Technology High School (Rohnert Park, California)

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Technology High School
Tech High School 3983.png
Address
1801 East Cotati Avenue
Rohnert Park, California, 94928-3613
United States
Coordinates 38°20′23″N 122°40′25″W / 38.33972°N 122.67361°W / 38.33972; -122.67361Coordinates: 38°20′23″N 122°40′25″W / 38.33972°N 122.67361°W / 38.33972; -122.67361
Information
School type Public, Magnet
Founded 1999
School district Cotati-Rohnert Park Unified
Superintendent Robert A. Haley, Ed.D.
School code 49-73882-4930384
Faculty 12
Grades 9–12
Gender Coed
Enrollment 346 (2013–2014)
Grade 9 150
Grade 10 74
Grade 11 53
Grade 12 62
International students 2
Average class size 37
Language English
Schedule 8:00 AM—2:55 PM
Classrooms 12
Campuses 1
Area over 15,000 square feet (1,400 m2)
Color(s) Royal Blue and Black[1]
Sports Basketball, Soccer, Golf, Tennis, Wrestling, Robotics
Team name Titans
Feeder schools Technology Middle School
Website

Technology High School is a magnet school for science, math and technology located in Sonoma County, California. It was initiated in 1995 by the Cotati-Rohnert Park Unified School District, Sonoma State University, Hewlett Packard and the Autodesk foundation. The school opened its doors in 1999.[citation needed]

History[edit]

Technology High School as a program[edit]

Initially the school was a program of Rancho Cotate High School. The students involved split their time between the two schools. Technology High School's program included Integrated Science, Engineering and Math curriculum as required courses and the students took the remainder of their classes from Rancho Cotate High School. This environment created a school focused heavily on the math and sciences with the larger high school environment providing everything else expected from a traditional high school.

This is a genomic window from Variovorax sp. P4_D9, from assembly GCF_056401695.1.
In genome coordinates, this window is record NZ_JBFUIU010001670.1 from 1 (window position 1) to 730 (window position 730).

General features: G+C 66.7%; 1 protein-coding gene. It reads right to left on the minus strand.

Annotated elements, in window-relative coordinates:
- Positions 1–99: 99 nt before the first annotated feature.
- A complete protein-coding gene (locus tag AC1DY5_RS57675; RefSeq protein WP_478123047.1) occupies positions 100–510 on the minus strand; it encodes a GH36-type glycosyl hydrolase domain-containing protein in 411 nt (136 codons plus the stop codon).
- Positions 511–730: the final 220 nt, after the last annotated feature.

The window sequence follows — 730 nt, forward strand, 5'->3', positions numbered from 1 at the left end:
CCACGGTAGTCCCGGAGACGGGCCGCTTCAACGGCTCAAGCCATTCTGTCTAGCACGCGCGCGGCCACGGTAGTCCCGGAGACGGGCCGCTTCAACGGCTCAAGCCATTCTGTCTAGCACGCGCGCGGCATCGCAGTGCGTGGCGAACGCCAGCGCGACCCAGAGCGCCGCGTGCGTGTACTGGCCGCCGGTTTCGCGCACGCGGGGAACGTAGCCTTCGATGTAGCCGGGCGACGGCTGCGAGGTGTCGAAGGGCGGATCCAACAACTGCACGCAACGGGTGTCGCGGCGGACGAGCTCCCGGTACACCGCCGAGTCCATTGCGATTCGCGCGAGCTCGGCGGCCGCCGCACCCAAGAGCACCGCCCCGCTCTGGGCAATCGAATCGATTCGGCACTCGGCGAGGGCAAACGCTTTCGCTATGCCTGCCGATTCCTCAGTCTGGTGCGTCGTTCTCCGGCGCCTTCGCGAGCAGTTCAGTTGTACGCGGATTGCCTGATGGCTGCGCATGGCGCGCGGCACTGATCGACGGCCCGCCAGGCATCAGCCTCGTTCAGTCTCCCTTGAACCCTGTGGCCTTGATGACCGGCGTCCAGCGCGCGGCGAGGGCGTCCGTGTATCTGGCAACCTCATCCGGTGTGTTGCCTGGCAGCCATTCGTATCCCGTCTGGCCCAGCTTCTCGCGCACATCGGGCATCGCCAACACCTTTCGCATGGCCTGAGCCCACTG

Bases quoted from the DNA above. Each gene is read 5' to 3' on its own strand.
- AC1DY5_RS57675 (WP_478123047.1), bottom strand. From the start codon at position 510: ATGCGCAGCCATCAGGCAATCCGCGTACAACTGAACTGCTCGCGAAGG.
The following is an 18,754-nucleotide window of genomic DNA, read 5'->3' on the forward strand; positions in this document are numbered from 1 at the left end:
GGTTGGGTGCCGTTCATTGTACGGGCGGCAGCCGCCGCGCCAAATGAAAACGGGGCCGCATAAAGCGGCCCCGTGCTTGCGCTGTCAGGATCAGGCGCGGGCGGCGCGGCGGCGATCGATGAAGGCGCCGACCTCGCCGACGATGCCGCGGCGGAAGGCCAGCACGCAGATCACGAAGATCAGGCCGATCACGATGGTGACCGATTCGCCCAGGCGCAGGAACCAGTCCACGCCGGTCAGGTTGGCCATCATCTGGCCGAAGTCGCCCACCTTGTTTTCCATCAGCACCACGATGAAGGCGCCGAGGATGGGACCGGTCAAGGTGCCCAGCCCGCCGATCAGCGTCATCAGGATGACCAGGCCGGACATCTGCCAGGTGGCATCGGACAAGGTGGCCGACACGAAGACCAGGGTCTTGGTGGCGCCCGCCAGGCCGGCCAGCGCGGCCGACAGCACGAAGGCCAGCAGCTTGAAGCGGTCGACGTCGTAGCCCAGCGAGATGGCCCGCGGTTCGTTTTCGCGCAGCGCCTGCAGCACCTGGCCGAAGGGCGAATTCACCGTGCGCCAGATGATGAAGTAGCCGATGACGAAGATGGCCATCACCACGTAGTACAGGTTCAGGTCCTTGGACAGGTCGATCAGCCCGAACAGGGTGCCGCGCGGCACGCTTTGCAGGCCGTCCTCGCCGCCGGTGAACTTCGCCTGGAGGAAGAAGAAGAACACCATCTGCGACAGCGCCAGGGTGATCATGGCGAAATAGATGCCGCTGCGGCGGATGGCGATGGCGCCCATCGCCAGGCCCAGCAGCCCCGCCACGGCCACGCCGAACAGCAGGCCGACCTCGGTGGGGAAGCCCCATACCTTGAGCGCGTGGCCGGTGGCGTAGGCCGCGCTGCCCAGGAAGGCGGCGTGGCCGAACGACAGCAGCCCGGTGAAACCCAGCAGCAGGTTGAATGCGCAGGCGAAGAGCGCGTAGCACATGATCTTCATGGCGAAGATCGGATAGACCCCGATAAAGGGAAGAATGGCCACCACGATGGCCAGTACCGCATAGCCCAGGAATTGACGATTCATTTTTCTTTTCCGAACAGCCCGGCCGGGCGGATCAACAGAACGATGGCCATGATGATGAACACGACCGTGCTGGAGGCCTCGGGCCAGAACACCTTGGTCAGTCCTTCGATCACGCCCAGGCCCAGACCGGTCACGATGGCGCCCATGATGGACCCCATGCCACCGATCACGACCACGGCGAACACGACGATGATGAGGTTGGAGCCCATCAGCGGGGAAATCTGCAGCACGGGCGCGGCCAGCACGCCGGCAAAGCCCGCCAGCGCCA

Technology High School as a school[edit]

In 2002, Tech High became a separate and independent school, starting with the class of 2006. The former "program students" continued to be part-time students and split their time, while all new students came in as full-time. This called for new, undeveloped humanities, physical education, foreign language, and elective programs to be created and implemented. These have since become more developed.

Relations with the District[edit]

Relations with the school district became strained when during the planning of the 2004-2005 district budget a proposal was put forth to relocate Technology High School. This caused a strong backlash of support from the community around Technology High School. Students, parents and staff felt that this would severely compromise the integrity of the program. Students and parents pulled together in an attempt to halt this measure. In a special session in January 2004 the school board voted 5–0 to keep the school in its facilities on the Sonoma State University campus.

Relations with the school district have improved considerably, partly due to Technology High School being announced as a Distinguished School in April 2005 as part of California's Distinguished School Program. Relations have also been improved due Technology High School's high testing scores. The district has now publicly stated that they feel that the proposal to relocate Technology High School was a mistake.

Recent history[edit]

  • In 2005, Technology High School began its first year of an extended waiting list. A random selection process was used to follow California's fair and equitable education guidelines. The 2005–2006 school year will also be the first year that Technology High School will house 4 years of full-time students. Its first full-time class graduated in June 2006.